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Climate Change Case Statement: Executive Summary

Read the full Case Statement

See also Facts About Climate Change in Montana

There is no question that the climate is changing. Reducing emission of greenhouse gases (GHGs) such as those produced from burning fossil fuels, in vehicles and as a power source, and clearing land and forests, can help slow the process. Global temperatures are rising more rapidly than earlier scientific models predicted and in a manner distinct from those in the planet’s history. 


The impacts are already evident. Alpine glaciers are in retreat, the oceans are warming and expanding and the vast ice sheet of Greenland is melting at an alarming pace. These changes are harming life forms as diverse as microscopic zooplankton and the mighty polar bear. Even if we stop all emissions today, the momentum of change will continue for decades. If we fail to stop the predicted increase in emissions, scientists predict we’ll have less than a decade to prevent even more drastic consequences than we see now.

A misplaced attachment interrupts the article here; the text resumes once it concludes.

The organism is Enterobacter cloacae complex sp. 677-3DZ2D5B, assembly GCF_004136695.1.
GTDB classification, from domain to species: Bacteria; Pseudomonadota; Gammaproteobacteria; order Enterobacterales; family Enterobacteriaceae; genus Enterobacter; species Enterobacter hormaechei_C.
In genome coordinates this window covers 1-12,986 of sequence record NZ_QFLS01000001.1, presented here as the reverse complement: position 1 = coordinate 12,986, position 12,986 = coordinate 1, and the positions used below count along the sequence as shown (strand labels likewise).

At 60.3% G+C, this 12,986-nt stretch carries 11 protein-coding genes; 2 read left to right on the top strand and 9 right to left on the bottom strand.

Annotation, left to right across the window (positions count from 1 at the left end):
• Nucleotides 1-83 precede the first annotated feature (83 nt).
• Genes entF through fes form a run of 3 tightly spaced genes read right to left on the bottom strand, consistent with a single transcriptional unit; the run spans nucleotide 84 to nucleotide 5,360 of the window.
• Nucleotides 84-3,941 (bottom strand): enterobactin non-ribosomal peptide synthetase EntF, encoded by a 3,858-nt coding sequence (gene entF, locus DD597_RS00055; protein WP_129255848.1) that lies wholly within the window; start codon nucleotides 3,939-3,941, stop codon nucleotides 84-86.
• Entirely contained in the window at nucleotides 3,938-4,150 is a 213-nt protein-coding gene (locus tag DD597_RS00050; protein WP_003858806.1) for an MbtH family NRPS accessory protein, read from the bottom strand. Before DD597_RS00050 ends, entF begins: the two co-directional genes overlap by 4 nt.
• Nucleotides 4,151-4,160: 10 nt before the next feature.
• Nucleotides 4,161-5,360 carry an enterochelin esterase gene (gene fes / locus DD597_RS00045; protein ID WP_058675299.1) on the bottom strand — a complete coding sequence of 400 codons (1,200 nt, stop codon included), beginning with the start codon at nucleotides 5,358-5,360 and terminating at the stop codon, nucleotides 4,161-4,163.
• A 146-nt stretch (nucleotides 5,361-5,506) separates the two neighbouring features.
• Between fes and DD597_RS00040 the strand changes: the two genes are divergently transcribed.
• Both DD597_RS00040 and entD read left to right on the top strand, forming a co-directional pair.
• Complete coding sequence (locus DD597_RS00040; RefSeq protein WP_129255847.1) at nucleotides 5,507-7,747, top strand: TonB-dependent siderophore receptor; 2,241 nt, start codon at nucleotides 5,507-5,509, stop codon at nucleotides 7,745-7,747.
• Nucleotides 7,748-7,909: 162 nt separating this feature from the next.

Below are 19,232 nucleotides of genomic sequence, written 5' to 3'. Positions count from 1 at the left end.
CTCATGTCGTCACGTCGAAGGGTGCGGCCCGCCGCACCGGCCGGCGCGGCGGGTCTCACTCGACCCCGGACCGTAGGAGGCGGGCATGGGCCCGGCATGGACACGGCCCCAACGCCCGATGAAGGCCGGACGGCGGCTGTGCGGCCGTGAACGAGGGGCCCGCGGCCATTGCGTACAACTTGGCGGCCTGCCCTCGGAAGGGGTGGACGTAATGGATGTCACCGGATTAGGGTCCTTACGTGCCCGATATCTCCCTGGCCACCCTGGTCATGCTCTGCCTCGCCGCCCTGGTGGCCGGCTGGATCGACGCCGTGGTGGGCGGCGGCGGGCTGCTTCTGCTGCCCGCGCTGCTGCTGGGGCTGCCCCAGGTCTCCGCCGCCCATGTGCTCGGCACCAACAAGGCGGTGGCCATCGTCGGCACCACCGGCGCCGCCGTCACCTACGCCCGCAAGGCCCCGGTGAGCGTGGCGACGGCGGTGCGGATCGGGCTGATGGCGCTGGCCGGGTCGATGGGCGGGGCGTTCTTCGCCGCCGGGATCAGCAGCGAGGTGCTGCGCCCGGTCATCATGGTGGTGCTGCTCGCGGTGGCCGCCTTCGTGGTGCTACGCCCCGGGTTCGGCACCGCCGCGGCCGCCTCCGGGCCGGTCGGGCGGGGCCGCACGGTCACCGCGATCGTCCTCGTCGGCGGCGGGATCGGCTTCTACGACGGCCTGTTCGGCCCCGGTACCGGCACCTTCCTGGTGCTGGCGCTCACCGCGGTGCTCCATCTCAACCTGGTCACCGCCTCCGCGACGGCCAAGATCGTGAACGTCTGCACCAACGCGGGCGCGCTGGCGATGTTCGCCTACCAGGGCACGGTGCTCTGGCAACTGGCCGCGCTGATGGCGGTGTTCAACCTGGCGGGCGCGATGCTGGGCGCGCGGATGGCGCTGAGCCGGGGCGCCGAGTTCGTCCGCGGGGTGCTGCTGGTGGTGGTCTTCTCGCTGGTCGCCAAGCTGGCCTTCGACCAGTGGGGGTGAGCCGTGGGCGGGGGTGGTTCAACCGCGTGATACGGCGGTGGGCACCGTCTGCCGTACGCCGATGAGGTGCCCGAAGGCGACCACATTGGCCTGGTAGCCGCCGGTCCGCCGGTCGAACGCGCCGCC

Some impacts of the changing climate are easy to observe – the disappearance of the glaciers from Glacier National Park and the huge swaths of trees killed by increased bark beetle outbreaks. And while it’s difficult to predict precise impacts for specific locations, we are already experiencing or anticipating the following changes.

  • Rising Temperatures. Average spring temperatures in the state have risen by almost 4oF over the last 55 years, with winter temps close behind with a 3oF increase. Summer temps have also climbed just over 1oF. Conservatively, those rates are expected to continue. The Intergovernmental Panel on Climate Change predicts we’ll see from two to eight times the rate of warming in the next 50 years.